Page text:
COLUMBIA — Legislation that could take hundreds of millions from state coffers to help parents pay for private tuition will be part of next year's education debate, but it will not trump efforts to bolster the public school system, Senate Majority Leader Shane Massey said Tuesday.
A Senate panel Massey leads took no action Tuesday on his bill, which would provide eligible parents an average of $7,000 in state taxes a year to spend on their child's private education, including tuition, tutors, textbooks, and computers. It's certain to eventually advance from his GOP-majority subcommittee. The panel's other Republicans are already co-sponsors.
But there's no intention of merging that effort with, or substituting it for, a massive bill the House passed in March that attempts to modernize public education, Massey said.
"I think they're independent," the Edgefield Republican said.
The full Senate Education Committee could advance next week a pared-down version of the K-12 bill that makes changes to teacher preparation, student testing and accountability. Massey still hopes the Senate will pass that soon after the legislative session resumes next month.
But he contends that the state would still have a problem with "really poor kids stuck in underperforming schools."
Under Massey's voucher bill, children who are poor, have disabilities, are in foster care, or whose parents are in the military qualify for the payment for private education expenses.
The list of those eligible describes the vast majority of the 775,000 students in South Carolina's K-12 public schools — 86 percent, or 667,400, according to the state's economic experts, though their report acknowledges that number may be high due to students falling into more than one category.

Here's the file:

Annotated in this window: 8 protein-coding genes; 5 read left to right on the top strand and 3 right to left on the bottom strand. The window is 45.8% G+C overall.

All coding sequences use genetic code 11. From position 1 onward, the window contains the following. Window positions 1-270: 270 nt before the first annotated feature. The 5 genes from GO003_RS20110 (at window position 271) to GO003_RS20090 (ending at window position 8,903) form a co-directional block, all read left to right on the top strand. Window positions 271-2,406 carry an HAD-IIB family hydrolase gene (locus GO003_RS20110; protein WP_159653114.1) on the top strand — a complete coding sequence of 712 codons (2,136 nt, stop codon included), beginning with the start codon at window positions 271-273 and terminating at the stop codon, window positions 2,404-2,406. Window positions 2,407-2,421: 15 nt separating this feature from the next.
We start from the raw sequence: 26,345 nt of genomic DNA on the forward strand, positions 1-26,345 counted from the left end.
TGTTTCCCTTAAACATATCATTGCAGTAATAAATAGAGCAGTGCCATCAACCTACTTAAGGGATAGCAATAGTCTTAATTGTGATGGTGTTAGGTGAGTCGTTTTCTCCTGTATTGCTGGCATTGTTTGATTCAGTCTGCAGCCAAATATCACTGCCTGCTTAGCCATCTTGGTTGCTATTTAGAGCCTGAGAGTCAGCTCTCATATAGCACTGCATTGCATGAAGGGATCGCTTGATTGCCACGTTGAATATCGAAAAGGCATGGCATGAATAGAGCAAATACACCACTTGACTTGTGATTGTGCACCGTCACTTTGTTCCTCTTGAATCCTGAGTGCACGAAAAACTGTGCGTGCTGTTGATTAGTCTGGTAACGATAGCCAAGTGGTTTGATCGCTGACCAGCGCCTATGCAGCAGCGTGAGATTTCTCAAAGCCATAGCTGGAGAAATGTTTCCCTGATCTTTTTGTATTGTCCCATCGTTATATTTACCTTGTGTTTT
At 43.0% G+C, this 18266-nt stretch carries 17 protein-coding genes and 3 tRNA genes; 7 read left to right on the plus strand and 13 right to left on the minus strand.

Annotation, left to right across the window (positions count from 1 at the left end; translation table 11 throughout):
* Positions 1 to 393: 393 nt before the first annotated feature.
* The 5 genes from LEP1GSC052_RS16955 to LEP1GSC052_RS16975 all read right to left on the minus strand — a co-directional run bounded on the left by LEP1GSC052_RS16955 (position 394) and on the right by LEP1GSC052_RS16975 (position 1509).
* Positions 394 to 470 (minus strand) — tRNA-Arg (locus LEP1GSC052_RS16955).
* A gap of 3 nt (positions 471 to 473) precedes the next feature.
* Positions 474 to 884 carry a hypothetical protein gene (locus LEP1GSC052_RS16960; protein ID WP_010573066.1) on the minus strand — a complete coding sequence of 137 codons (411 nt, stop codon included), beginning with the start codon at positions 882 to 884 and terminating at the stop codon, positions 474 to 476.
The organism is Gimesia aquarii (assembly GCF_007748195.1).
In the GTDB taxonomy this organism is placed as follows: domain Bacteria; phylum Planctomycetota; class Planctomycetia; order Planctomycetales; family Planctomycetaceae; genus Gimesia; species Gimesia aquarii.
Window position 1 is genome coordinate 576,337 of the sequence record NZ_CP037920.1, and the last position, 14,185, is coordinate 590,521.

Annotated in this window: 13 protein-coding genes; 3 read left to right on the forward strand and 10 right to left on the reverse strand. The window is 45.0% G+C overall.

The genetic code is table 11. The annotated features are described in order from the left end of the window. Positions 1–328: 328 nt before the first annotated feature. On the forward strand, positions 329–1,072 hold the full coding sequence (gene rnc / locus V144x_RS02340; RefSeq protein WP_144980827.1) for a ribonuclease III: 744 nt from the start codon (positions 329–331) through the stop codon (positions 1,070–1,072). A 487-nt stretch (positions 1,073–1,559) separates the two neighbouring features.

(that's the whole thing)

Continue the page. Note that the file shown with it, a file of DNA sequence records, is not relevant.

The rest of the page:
The actual amount of the voucher would depend on where the student lives, since the payment would equal whatever the state would otherwise send the district, and per-pupil spending ranges from $4,800 in Charleston County, which receives less because of its property wealth, to $11,850 in poor, rural Allendale County.
The measure caps participation at 5 percent of those eligible the first year and 10 percent the second year before lifting the cap altogether.
That means it could divert up to $223 million of state funding from public schools the first year and $457 million the second, according to the state Revenue and Fiscal Affairs Office, which doesn't even attempt to calculate what could happen once the program's fully phased in.
Education advocates who testified Tuesday questioned how that would not interfere with efforts to increase public teacher pay amid the growing crisis of vacancies in the classroom and other spending called for by the larger effort, such as expanding access to summer school.
On Wednesday, a separate Senate panel will continue studying how to overhaul the state's byzantine funding formulas for public schools, though senators have already said that issue's too complicated to take up next year. Opponents of the voucher bill noted legislators haven't fully funded the state's oldest and main formula since the Great Recession.
The voucher bill's backers contend actual participation would be tiny and won’t come at the expense of students choosing to remain in public schools. At the same time, they insist the bill could actually save districts money if large numbers of students leave, as that would allow the district to employ fewer teachers, for example.
Former Kershaw County Superintendent Frank Morgan said that "just doesn't make any sense." If a single classroom loses one or two students, as proponents predict, that won't cut overhead costs, he said at Tuesday's hearing.
"If I lose 50 students and they're spread across the district, my costs aren't going down $325,000," he said. "I'm not going to cut five teachers. The practical reality on the ground is, unless you lose them all in one place and cut costs in one school, it's not going to happen."
The renewed push comes 15 years after former Gov. Mark Sanford first launched the effort that divided the GOP and took center stage in every education debate throughout his tenure. The bill would greatly expand the state's limited scholarship program for children with disabilities, first approved in 2014, which represented the first major victory in South Carolina for advocates of private school choice.
Proponents have long argued the aid to parents should not be described as vouchers. But Massey's bill differs from previous proposals by providing a direct payment to parents from the state, the very definition of a voucher, as described by national advocates who have traveled to South Carolina to support the bill. The state's current, capped program awards tax credits to parents who pay for tuition upfront and to donors of scholarships for poor children with disabilities.